A series of inspirational debates by innovative thinkers were the highlight of the “Democracy and Happiness Weekend” held recently at Costa Navarino in Messinia, Greece.
The event took place for the 7th time and this year was held at the new resort W Costa Navarino from September 30 to October 2.
Held in partnership with the Athens Democracy Forum, the event saw key speakers, including professor and writer Yascha Mounk, academic Dr. Karolina Wigura and psychotherapist Kostas Kouris, exploring whether a happier society equates to a more resilient democracy.
The quest for happiness
At a time when daily life is punctured by a series of global crises – from climate change to the pandemic to all-out war – the quest for happiness seems ever more elusive, and even a bit indulgent. But more people than ever are seeking it out.
The weekend started with an interactive discussion led by Kalypso Nicolaidis, Chair of Global Affairs, School of Transnational Governance, European University Institute – who explored the relationship between ancient mythology and modern politics.
Connection between democracy and happiness
The main discussion was moderated by Roger Cohen, Paris Bureau Chief at The New York Times, and was held at The Bay Clubhouse, delving into the connection between democracy and happiness.
Yascha Μοunk questioned if modern democracy is able to bring happiness by claiming that “what democracy can do is to put in place the conditions for people to pursue happiness”.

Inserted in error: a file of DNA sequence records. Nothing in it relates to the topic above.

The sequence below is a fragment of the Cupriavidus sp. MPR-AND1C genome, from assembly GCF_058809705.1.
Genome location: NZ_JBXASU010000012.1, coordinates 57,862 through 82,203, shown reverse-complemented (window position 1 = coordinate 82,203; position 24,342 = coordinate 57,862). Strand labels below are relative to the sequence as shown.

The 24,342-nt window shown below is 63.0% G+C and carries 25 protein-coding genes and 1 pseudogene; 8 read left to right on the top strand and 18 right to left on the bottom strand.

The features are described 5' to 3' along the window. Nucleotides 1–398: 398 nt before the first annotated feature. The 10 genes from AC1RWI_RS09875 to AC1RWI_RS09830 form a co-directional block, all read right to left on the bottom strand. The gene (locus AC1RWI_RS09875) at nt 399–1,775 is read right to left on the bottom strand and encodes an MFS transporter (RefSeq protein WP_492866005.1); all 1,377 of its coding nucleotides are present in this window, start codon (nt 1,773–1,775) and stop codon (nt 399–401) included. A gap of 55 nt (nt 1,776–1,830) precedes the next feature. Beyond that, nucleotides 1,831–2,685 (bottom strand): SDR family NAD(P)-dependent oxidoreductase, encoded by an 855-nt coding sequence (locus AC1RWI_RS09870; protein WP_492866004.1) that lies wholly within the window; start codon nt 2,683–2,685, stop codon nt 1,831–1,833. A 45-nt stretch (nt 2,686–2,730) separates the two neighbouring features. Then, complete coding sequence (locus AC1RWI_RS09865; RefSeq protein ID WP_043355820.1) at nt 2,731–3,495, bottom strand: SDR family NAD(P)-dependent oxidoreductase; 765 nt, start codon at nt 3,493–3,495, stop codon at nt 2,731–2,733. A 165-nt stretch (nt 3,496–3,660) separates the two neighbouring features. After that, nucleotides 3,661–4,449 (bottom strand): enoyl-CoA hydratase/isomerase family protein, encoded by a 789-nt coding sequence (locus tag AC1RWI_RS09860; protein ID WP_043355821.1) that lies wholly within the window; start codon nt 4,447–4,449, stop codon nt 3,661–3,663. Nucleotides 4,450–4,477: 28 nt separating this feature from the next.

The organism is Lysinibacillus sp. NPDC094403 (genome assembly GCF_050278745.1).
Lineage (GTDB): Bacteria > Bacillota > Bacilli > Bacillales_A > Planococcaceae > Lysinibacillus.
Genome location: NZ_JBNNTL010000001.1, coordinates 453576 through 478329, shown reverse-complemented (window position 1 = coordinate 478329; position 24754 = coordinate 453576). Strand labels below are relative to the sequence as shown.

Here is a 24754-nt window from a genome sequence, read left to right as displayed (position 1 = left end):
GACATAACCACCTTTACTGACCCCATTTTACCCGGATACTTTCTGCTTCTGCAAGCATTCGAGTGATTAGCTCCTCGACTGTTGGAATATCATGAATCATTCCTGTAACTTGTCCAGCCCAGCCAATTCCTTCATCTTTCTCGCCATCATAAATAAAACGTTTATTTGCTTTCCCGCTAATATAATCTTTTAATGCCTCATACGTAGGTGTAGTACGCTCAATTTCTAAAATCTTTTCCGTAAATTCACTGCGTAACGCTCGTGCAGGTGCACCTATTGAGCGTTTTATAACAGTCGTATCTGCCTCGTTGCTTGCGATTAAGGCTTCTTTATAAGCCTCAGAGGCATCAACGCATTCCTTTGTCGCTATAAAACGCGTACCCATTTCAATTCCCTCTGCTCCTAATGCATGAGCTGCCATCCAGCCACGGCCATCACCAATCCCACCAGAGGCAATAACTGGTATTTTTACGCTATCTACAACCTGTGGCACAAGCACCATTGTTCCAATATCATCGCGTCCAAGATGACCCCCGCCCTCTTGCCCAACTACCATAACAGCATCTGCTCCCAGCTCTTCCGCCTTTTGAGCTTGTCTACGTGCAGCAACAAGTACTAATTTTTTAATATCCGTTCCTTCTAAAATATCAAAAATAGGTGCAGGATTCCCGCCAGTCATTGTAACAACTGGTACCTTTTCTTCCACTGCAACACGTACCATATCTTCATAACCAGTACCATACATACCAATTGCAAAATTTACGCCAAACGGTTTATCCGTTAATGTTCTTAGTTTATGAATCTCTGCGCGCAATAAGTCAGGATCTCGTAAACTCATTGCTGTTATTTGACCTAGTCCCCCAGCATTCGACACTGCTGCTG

Karolina Wigura highlighted that “happiness is connected to ethics” and referred to the Greek philosopher Aristotle, according to whom, “happiness is on the same wheel of virtue, good life and philosophy”.
Kostas Kouris also referenced Aristotle and the definition that “happiness is the end of all goals”. He mentioned that “unless everyone is happy you cannot be happy. This is the virtue. And this is a good connection with democracy – virtue is a way of making choices, for you and the society. You are informed by your values”.
Wigura added that “Democracy is capable to allow us the pursuit of happiness – because it doesn’t impose happiness on us”. Mounk stated that “it’s important to learn to be indifferent to things that don’t truly matter – but take the decision of taking the conscious risk of making happiness depend on things that do”.
Redefining happiness to create stronger democracies
In addition to the series of talks, Jon Alexander and Irenie Ekkeshis, co-founders of the New Citizenship Project, held an interactive workshop about “Redefining Happiness to Create Stronger Democracies”.
Moreover, guests were able to enjoy morning yoga and a “Philosophy Walk”, led by Prof. Eleni Volonaki from the University of Peloponnese, discussing the topic of happiness through the lens of ancient Greek philosophers.